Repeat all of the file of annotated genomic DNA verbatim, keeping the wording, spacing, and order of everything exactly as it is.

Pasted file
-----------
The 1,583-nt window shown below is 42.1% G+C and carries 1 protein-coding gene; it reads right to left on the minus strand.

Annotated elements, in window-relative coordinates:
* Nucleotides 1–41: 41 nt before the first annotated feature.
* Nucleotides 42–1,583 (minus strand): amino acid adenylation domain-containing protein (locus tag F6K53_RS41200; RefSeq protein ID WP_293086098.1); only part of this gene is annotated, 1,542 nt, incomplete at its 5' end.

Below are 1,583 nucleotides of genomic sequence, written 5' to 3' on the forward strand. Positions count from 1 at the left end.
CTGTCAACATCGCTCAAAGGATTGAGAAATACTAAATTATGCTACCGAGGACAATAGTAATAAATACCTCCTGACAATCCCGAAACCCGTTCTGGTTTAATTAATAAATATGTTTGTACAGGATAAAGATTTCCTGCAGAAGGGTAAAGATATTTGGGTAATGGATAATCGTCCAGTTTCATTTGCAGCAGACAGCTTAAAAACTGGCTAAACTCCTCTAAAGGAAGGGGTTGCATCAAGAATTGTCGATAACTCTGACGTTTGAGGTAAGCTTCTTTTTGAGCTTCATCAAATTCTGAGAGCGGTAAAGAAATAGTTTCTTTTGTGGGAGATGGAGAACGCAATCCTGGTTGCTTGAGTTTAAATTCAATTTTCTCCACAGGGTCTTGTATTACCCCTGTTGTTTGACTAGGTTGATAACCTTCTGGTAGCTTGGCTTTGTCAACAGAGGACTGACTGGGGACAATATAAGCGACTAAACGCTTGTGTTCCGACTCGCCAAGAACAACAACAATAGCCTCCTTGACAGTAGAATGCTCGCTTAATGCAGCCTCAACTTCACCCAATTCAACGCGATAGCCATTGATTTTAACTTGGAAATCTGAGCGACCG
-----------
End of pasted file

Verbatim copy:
The 1,583-nt window shown below is 42.1% G+C and carries 1 protein-coding gene; it reads right to left on the minus strand.

Annotated elements, in window-relative coordinates:
* Nucleotides 1–41: 41 nt before the first annotated feature.
* Nucleotides 42–1,583 (minus strand): amino acid adenylation domain-containing protein (locus tag F6K53_RS41200; RefSeq protein ID WP_293086098.1); only part of this gene is annotated, 1,542 nt, incomplete at its 5' end.

Below are 1,583 nucleotides of genomic sequence, written 5' to 3' on the forward strand. Positions count from 1 at the left end.
CTGTCAACATCGCTCAAAGGATTGAGAAATACTAAATTATGCTACCGAGGACAATAGTAATAAATACCTCCTGACAATCCCGAAACCCGTTCTGGTTTAATTAATAAATATGTTTGTACAGGATAAAGATTTCCTGCAGAAGGGTAAAGATATTTGGGTAATGGATAATCGTCCAGTTTCATTTGCAGCAGACAGCTTAAAAACTGGCTAAACTCCTCTAAAGGAAGGGGTTGCATCAAGAATTGTCGATAACTCTGACGTTTGAGGTAAGCTTCTTTTTGAGCTTCATCAAATTCTGAGAGCGGTAAAGAAATAGTTTCTTTTGTGGGAGATGGAGAACGCAATCCTGGTTGCTTGAGTTTAAATTCAATTTTCTCCACAGGGTCTTGTATTACCCCTGTTGTTTGACTAGGTTGATAACCTTCTGGTAGCTTGGCTTTGTCAACAGAGGACTGACTGGGGACAATATAAGCGACTAAACGCTTGTGTTCCGACTCGCCAAGAACAACAACAATAGCCTCCTTGACAGTAGAATGCTCGCTTAATGCAGCCTCAACTTCACCCAATTCAACGCGATAGCCATTGATTTTAACTTGGAAATCTGAGCGACCG